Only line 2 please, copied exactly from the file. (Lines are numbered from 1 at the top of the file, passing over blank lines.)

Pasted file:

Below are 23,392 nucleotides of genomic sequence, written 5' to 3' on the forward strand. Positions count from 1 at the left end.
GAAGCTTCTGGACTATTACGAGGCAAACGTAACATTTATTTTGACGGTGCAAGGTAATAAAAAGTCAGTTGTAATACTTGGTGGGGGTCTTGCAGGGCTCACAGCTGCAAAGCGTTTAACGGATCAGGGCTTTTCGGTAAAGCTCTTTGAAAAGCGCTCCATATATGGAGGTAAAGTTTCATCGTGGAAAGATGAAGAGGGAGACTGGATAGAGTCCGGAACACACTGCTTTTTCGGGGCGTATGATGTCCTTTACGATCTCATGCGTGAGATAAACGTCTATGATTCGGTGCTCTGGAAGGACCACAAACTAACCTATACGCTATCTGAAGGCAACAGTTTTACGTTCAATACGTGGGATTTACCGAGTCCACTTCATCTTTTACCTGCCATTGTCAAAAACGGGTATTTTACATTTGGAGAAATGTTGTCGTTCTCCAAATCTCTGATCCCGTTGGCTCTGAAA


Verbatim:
GAAGCTTCTGGACTATTACGAGGCAAACGTAACATTTATTTTGACGGTGCAAGGTAATAAAAAGTCAGTTGTAATACTTGGTGGGGGTCTTGCAGGGCTCACAGCTGCAAAGCGTTTAACGGATCAGGGCTTTTCGGTAAAGCTCTTTGAAAAGCGCTCCATATATGGAGGTAAAGTTTCATCGTGGAAAGATGAAGAGGGAGACTGGATAGAGTCCGGAACACACTGCTTTTTCGGGGCGTATGATGTCCTTTACGATCTCATGCGTGAGATAAACGTCTATGATTCGGTGCTCTGGAAGGACCACAAACTAACCTATACGCTATCTGAAGGCAACAGTTTTACGTTCAATACGTGGGATTTACCGAGTCCACTTCATCTTTTACCTGCCATTGTCAAAAACGGGTATTTTACATTTGGAGAAATGTTGTCGTTCTCCAAATCTCTGATCCCGTTGGCTCTGAAA